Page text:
Time to Think

Don’t you sometimes feel you are so deep in what you are doing that you don’t have time to think?

Being a contractor I sometimes get periods to myself where I am not working full time. I recently came off a stint of 18 months of back-to-back contracts. I didn’t have a day off sick and only took one day of holiday in all that time. Surprisingly, I wasn’t exhausted, but felt something was missing from my life. So during my current downtime I decided to renovate a property and catch-up on some learning. I finished the renovation, read some books, wrote some blogs, watched some TED talks.

What I didn’t understand, until today, was how important this time has been to me; the hurly burly of project life often seems to preclude self inspection and improvement. My unconscious goal was to pursue neglected areas to be able to look at challenges in a new way. So I thought I would put down some things I’ve learnt about myself over the past few weeks including which techniques made my learning more fruitful.

1. Opening up
I recognised it was important that I put aside bias and prejudice to allow learning to happen. To do this I started with the Oath on Non-allegiance, which helped me tremendously.

2. Reading
I love reading non-fiction and realised I'd stopped doing it as often as I used to, so I picked up a few books that I’d been wanting to read for a long time. The focus of my reading was to help me understand problem solving. I also only bought books in physical form as opposed to using an e-reader. An unforeseen benefit of this was that my speed and comprehension improved over reading an e-reader. Some of the books from my list include:

3. Watching
I have a Amazon fire TV and I noticed they had a TED Talks app. This was a revelation as it was entirely different to watching on a computer. My goal here was to understand what makes us good at something, motivates us, makes us passionate and brings out our creativity. My three favourite TED talks in this area were:

4. Talking
Talking is a great way for me to learn, I get very excited when talking about a new subject and a I am a new convert to the Socratic Method (see reading: The Goal), I decided to ask more questions. I had been part of a number of groups that met regularly, but I always seemed to be too busy or tired to go along. With all those people out there who are practising making things work better, it was about time I started talking to a wider variety of people. I use Meetup for face to face and Linkedin Groups for online questions and answers.:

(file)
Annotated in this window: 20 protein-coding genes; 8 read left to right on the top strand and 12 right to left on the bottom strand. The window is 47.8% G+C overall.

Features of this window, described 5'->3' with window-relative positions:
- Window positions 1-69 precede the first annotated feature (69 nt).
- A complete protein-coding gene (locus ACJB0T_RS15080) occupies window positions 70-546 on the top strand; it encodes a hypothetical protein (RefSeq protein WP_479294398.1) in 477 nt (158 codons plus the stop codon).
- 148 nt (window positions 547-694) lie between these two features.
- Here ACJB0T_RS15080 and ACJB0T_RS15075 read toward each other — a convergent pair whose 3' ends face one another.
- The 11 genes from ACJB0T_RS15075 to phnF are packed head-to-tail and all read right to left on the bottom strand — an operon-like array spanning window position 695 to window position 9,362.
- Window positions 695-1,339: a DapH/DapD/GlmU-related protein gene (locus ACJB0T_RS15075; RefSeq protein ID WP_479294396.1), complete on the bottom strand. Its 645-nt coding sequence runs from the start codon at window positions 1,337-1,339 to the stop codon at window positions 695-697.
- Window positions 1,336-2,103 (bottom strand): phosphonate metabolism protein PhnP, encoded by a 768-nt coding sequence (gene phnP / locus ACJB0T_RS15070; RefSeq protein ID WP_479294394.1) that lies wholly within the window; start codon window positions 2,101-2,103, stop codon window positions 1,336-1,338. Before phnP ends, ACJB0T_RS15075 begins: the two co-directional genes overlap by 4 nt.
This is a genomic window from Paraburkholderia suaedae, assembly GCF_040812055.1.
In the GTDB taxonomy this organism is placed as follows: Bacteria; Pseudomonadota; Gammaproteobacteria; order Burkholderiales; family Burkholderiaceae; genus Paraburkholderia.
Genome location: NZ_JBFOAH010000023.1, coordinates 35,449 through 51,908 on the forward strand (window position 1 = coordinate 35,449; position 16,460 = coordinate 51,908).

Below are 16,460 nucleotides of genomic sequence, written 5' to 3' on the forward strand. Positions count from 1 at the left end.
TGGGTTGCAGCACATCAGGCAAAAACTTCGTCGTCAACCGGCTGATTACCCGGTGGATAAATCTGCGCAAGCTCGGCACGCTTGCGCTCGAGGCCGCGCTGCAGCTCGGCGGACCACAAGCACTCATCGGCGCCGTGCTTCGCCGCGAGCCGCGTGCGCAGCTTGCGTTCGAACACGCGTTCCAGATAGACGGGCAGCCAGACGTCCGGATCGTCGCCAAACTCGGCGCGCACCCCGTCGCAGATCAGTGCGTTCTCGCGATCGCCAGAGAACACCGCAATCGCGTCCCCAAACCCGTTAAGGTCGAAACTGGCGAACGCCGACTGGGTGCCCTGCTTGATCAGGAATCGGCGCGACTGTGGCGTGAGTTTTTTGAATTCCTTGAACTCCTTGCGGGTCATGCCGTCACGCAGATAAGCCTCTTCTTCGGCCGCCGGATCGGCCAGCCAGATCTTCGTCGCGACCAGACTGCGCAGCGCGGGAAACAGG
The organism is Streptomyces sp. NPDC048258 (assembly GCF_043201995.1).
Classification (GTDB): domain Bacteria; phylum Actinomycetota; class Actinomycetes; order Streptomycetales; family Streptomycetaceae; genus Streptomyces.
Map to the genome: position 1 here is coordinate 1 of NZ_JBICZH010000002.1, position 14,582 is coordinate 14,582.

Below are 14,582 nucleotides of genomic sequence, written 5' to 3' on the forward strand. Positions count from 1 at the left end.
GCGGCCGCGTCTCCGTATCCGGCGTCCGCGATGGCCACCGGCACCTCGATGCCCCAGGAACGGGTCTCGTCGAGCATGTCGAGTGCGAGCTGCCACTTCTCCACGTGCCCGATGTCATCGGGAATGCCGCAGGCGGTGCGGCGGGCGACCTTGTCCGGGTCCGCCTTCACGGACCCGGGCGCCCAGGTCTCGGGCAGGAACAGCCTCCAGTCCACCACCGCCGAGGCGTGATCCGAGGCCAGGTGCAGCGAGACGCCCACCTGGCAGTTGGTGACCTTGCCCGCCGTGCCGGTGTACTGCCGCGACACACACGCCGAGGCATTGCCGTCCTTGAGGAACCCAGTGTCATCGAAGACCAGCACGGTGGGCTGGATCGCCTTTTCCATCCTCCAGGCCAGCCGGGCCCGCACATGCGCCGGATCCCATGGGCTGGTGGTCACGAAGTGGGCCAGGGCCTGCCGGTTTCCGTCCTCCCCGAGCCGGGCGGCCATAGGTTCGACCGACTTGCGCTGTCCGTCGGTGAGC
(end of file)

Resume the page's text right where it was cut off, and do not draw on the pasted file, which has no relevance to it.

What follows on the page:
4. Doing
Some of the developers in my last project were discovering the power of the Go language, so I thought this would be my next thing to learn. My goal here was to open a conduit for my creativity. 

6. Digging
Sixteen years ago I read the original paper that linked the MMR vaccine to autism which confirmed the safety of immunising my children; during my downtime I rediscovered my passion for reading original research, or what I think of as “digging” through the source material. My goal here was to find original insights without the filter of interpretation. One site I love is https://www.academia.edu and one I have just found this but haven’t used it yet http://www.thefreelibrary.com

To summarise in no particular order:
  • Take advantage of the time you have to improve yourself
  • If you don’t have time for learning then question what you are spending your time on
  • Use all your senses while learning, preferably at the same time
  • Be willing to throw away what you have learnt previously
  • Set a personal self improvement goal with some steps on how you will move towards it
  • Do a little bit often, don’t leave reading a book to when you are on vacation
  • And, most importantly, don’t follow this list other than to give you ideas - discover your own best path to learning


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